My interview with the late comedian: Comic Robert Schimmel’s show must go on [classic article]

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What is the difference between talking to the funniest friend you know and most celebrity comedians? Most of the time, you get the feeling that the celebrity has clothed himself with a persona from which he never escapes, or that his answers are careful scripted by either himself or his handlers. Not so with Robert Schimmel. Having been in remission for 23 months with non-Hodgkins Lymphoma, he gives himself permission to have real opinions, be introspective and to name names. But make no mistake about it: he is a driven man, driven by his cancer and driven by a hunger to command the stage by making you laugh.

Schimmel was a staff writer for “In Living Color” and regularly appears on such shows as “The Howard Stern Show,” “Late Night with Conan O’Brien” and “Hollywood Squares.” He even made a cameo appearance on “The Simpsons.” His film credits include “Scary Movie 2,” “A Low Down Dirty Shame” and “Blankman.” Schimmel has also put out several CDs, one of which is “If You Buy This CD, I Can Get This Car.”

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Schimmel, in his early 40s and a Bronx native, is the child of Holocaust survivors who lost all of their relatives. The lessons he learned from them about going on with life helped him to survive the horrific experience of watching his 11-year-old son die from a different form of cancer. At every location he performs, he visits hospitals, infusion centers and other care centers to donate items such as CDs and tapes to the patients. His Web site has a form to donate to the cause.

Bankrate: What new projects do you have?

Robert Schimmel: I’m starting a one-man show based on my journal that I kept when I was undergoing chemotherapy.

Bankrate: How are you feeling these days?

Schimmel: I feel great!

Bankrate: Do you have any special expenses other than medicine?

Schimmel: I don’t eat any junk. That’s it.

Bankrate: In show business, you’re dealing with people who judge the surface and expect you to be at the top of your game. Actors do all kinds of things to fake that. But you are being open about your cancer. How did you come to that decision?

Schimmel: Because, first of all, I won’t be ashamed. I was at a spot where I had everything a comic could want. Fox had even developed a show for me — two weeks after that, I found out that I had cancer. They couldn’t hold the show that long. I’m obligated to other cancer patients, to people who had cancer and did not survive and people yet to be diagnosed. Maybe some of these people can see me and tell people they know who have cancer, “If he survived, you can too!” I’m obligated to people I’ve yet to meet, who are undergoing experimental treatments. People like Lance Armstrong and Christopher Reeve, I have the utmost respect for them. They can’t be cured unless everyone like them can be cured, and they know it. To be quiet about it, you’re not helping anybody; I feel you’re holding back important information.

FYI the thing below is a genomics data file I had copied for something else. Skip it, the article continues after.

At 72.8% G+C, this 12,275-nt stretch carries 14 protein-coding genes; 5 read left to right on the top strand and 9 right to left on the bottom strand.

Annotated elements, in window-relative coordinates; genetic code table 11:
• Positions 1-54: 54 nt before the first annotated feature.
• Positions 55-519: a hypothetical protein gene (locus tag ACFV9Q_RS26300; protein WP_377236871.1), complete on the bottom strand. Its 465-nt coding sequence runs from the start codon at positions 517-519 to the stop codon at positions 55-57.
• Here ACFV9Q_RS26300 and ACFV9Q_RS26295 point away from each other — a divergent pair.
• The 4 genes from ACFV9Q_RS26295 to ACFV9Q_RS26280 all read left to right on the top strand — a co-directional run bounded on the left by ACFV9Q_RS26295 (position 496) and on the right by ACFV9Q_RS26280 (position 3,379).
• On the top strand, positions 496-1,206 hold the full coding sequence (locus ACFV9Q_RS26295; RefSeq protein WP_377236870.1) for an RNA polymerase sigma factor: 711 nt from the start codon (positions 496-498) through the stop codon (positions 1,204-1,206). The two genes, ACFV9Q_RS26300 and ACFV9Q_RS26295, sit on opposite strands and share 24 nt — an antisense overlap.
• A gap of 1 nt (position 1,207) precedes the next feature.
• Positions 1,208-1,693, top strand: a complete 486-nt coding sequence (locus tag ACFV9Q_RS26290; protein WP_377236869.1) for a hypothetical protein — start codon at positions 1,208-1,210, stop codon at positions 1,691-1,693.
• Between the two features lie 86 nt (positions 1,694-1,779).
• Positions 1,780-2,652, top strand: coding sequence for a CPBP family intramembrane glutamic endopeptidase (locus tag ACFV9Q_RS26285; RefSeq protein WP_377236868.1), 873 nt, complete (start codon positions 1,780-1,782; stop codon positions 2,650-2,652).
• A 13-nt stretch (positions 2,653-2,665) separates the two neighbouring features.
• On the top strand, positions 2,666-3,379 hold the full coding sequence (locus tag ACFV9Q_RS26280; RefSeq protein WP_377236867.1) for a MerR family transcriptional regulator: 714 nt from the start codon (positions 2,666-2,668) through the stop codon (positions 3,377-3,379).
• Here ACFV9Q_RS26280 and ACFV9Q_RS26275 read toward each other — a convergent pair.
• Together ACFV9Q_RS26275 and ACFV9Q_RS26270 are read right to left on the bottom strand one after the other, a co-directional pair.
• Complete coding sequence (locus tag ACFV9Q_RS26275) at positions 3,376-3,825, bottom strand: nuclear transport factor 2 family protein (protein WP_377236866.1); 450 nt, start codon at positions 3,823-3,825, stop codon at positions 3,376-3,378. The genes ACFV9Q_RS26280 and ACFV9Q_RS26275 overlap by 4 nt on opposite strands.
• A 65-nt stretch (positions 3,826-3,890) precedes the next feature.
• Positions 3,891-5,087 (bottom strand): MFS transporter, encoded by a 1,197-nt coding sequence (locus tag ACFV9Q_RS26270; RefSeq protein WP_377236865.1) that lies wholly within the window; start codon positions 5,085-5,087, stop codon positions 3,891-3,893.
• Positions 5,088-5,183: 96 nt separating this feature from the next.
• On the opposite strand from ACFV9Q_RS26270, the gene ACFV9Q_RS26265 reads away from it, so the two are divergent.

Bankrate: When you have money, are you in a better position, medical care-wise?

Schimmel: No. The same medicine is given to you, whether you are on welfare or at Cedar Sinai or Sloane Kettering. Yeah, at Cedar Sinai, you can choose between the steak and lobster. You can be like Elizabeth Taylor and have a whole suite to yourself. But the cancer, that’s not my golden calf. I lost my son to it. And I could not buy one more minute with him. Jackie Onassis and King Hussein, look at their money! And they had the same cancer I did. God does not accept cash.

Bankrate: How long did it take you to be able to work at comedy full time?

Schimmel: About five, six years.

Bankrate: Have you ever done other kinds of work?

Schimmel: I sold stereo and video equipment; I was a waiter, stuff like that. It’s funny, if you get a bad waitress in Cleveland, she’s just a bad waitress. If you get a bad waitress in L.A., she’s really an actress. Which is not really smart because either way, you are living off the tips, so you should be a good waitress!

Bankrate: You are very hands-on with your charity work. Do you have people who work for you in that regard?

Schimmel: No. I don’t need anybody else to help. All it takes is me.